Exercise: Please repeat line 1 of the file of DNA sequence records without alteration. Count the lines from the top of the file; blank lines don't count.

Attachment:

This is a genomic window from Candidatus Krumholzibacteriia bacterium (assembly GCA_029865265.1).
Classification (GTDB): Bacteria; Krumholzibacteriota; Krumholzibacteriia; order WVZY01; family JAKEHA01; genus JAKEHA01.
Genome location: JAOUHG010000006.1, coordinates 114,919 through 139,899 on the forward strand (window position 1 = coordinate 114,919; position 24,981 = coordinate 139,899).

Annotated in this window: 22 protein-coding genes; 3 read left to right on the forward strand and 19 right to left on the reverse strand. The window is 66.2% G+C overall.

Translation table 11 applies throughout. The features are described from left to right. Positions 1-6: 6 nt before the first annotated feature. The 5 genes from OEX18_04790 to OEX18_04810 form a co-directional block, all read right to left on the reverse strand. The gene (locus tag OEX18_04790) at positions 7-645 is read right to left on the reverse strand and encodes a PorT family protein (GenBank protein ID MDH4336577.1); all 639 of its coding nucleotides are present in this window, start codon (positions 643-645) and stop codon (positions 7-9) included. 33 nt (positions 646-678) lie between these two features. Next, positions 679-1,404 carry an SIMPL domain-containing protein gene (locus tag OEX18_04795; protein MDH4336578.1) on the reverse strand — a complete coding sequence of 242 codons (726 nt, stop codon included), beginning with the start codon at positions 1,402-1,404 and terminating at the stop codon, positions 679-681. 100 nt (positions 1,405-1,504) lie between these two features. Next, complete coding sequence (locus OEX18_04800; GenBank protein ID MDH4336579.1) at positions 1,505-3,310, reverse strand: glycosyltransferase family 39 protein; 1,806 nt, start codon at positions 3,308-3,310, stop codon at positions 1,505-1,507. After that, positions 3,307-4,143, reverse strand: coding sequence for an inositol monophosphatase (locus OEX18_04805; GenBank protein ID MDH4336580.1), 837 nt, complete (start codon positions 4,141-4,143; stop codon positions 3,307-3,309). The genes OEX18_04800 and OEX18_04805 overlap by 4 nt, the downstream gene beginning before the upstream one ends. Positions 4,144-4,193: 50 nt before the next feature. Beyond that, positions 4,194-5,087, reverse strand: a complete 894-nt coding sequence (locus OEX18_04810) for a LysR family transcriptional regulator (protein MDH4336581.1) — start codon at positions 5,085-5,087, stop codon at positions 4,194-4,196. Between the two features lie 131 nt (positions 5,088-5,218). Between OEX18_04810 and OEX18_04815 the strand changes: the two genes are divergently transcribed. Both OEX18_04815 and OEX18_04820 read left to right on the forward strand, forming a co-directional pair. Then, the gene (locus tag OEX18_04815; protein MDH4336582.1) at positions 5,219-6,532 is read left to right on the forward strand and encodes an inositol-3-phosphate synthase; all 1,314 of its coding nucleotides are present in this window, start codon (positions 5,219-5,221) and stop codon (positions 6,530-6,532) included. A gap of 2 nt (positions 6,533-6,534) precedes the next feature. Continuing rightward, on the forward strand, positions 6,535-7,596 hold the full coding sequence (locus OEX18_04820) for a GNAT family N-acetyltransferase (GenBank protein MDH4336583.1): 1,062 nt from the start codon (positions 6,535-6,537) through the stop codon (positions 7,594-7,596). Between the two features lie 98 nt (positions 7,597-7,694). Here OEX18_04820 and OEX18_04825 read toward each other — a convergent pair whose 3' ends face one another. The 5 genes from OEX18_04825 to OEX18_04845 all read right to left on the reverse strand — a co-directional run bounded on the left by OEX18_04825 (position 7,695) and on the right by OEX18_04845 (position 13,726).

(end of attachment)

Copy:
This is a genomic window from Candidatus Krumholzibacteriia bacterium (assembly GCA_029865265.1).